Editorial

Ballot measures offer many choices



Monmouth voters are dealing with issues that epitomize the Oregon election process.

Two of them have sparked a high degree of interest in this election.

One is essentially a "referendum" from the city council to the city's residents: Ballot Measure 27-53 -- a continuation of a $9.95 monthly fee for two years.

That fee started June 27 in the form of a surcharge to all utility customers of the City of Monmouth.

It provides the city with revenue that maintains the level of service at the library and police department as well as for parks and recreation and community development purposes.

Neighbors of Monmouth may feel the fee is a small price to pay when those same utility bills tend to run considerably lower as a result of the municipal electric utility that has provided low cost power to city residents for years.

The city council was wise in referring this to the voters.

It has been called "taxation without representation" by some because it was enacted quickly to meet an immediate financial need. Now the residents of Monmouth can determine how much they are willing to pay to keep community services at the same level.

A second measure that has drawn even more attention, locally and statewide, is the initiative placed on the ballot by citizens who signed petitions seeking to answer the question: Should Monmouth continue as Oregon's only "dry" city?

If approved, Measure 27-58 would allow the sale of beverages containing 14 percent alcohol or less. Essentially the measure would permit the sale of beer and wine.

It would facilitate a wine-tasting outlet for a local winery. It would enable a restaurant to offer beer or wine with their food items. It would open the door for a grocery business or convenience market to sell beer and wine. It would permit the establishment of a tavern.

Of course, passing the ordinance doesn't make any of those things happen.

Ultimately any purveyor of alcoholic beverages in the state must gain approval of the Oregon Liquor Control Commission. The OLCC looks to the local government, in this case the Monmouth City Council, to recommend granting of the license. Without such a recommendation, OLCC approval is very unusual.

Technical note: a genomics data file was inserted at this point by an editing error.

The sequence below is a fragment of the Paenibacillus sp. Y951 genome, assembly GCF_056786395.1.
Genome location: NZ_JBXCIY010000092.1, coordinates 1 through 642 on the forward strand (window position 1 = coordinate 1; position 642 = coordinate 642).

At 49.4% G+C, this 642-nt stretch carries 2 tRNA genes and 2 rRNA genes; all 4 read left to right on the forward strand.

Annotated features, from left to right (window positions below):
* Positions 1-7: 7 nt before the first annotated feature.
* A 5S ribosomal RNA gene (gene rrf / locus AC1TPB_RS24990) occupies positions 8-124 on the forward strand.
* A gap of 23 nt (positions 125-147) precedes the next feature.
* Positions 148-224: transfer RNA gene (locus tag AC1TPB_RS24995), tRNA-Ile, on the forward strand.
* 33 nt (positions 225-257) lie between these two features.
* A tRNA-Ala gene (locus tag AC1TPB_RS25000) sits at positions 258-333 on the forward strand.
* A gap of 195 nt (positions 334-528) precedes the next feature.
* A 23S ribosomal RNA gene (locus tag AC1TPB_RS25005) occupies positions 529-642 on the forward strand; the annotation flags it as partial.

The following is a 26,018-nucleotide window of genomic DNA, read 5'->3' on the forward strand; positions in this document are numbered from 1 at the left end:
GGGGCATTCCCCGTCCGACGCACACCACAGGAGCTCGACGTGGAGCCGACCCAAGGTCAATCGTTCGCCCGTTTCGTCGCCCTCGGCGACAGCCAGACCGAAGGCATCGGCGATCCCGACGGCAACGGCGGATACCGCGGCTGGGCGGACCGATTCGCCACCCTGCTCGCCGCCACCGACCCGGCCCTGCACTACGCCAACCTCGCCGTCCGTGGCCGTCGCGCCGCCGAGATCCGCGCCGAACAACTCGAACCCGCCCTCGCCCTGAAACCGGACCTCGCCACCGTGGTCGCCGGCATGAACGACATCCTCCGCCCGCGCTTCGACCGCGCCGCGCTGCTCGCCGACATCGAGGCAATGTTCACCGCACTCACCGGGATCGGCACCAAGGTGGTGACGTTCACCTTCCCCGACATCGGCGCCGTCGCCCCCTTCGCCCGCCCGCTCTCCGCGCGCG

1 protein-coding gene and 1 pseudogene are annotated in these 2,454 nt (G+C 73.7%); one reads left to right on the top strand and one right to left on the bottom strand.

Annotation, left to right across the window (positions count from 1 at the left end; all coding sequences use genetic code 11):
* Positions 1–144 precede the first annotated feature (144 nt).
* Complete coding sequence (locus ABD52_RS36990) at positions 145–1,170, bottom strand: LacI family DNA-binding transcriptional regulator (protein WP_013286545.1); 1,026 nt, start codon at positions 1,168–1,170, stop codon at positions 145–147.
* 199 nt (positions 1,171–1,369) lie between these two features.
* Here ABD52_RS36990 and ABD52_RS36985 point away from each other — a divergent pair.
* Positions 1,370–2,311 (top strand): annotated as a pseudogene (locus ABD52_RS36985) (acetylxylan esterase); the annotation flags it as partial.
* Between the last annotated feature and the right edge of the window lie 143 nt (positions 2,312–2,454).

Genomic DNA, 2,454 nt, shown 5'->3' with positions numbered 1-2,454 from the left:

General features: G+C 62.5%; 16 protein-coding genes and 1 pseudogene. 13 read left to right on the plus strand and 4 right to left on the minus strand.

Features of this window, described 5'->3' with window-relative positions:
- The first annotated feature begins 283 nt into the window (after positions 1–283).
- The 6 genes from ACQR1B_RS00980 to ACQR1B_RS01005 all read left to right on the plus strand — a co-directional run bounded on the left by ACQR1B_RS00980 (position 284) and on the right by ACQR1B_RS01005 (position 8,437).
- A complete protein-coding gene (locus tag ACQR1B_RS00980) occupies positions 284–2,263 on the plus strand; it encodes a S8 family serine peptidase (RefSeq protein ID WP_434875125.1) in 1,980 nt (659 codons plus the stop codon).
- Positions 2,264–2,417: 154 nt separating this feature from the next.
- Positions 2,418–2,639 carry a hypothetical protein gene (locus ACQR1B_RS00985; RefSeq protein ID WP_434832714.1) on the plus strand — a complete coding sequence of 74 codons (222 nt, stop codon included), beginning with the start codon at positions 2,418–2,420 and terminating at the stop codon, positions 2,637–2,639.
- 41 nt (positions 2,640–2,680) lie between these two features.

Unlike the days of Prohibition, Monmouth's dry laws don't prevent consumption of alcohol. It is safe to say that Monmouth citizens are no more or less prone to imbibe than any other general population group.

Nevertheless having this measure on the ballot may make Monmouth citizens among the state's best at turning their ballots in to the county clerk.

There are very sound arguments both for and against this measure. Every voter should take a long view of this measure in determining how they wish to vote. What kind of community do they want Monmouth to be?

There are those who say that passing the measure assures a positive growth factor with new businesses opening as a result. There are those who say that if those new businesses are going to lead to increased loads on local police and generally change the nature of the community the measure's passage ordains Monmouth's decline.

This is an issue that each voter is going to have to deal with personally. There isn't a "wrong" answer to this question. It promises to be a measure that will continue to be a topic of conversation long after the votes are counted.

Monmouth voters also have a measure before them relating to a residency requirement for city council service. Most people will likely support this. It seems reasonable. In fact nearly everyone assumed residency was a requirement until a councilor moved out of town temporarily and continued to serve.

There are two annexation measures that could probably be termed "housekeeping measures." One calls for annexing some seven acres just west of Talmadge Road. The land is within the Urban Growth Boundary and is a logical extension of the city limits.

The other measure is similar to what many other communities have enacted. It relieves the need to vote on annexation of parcels of one acre or less. Often these annexations are used to clarify city boundaries and eliminate small parcels that wind up "orphaned" as the result of surrounding development.

Every registered voter is invited to cast a ballot in this general election. Those in Monmouth may take a little longer marking theirs.



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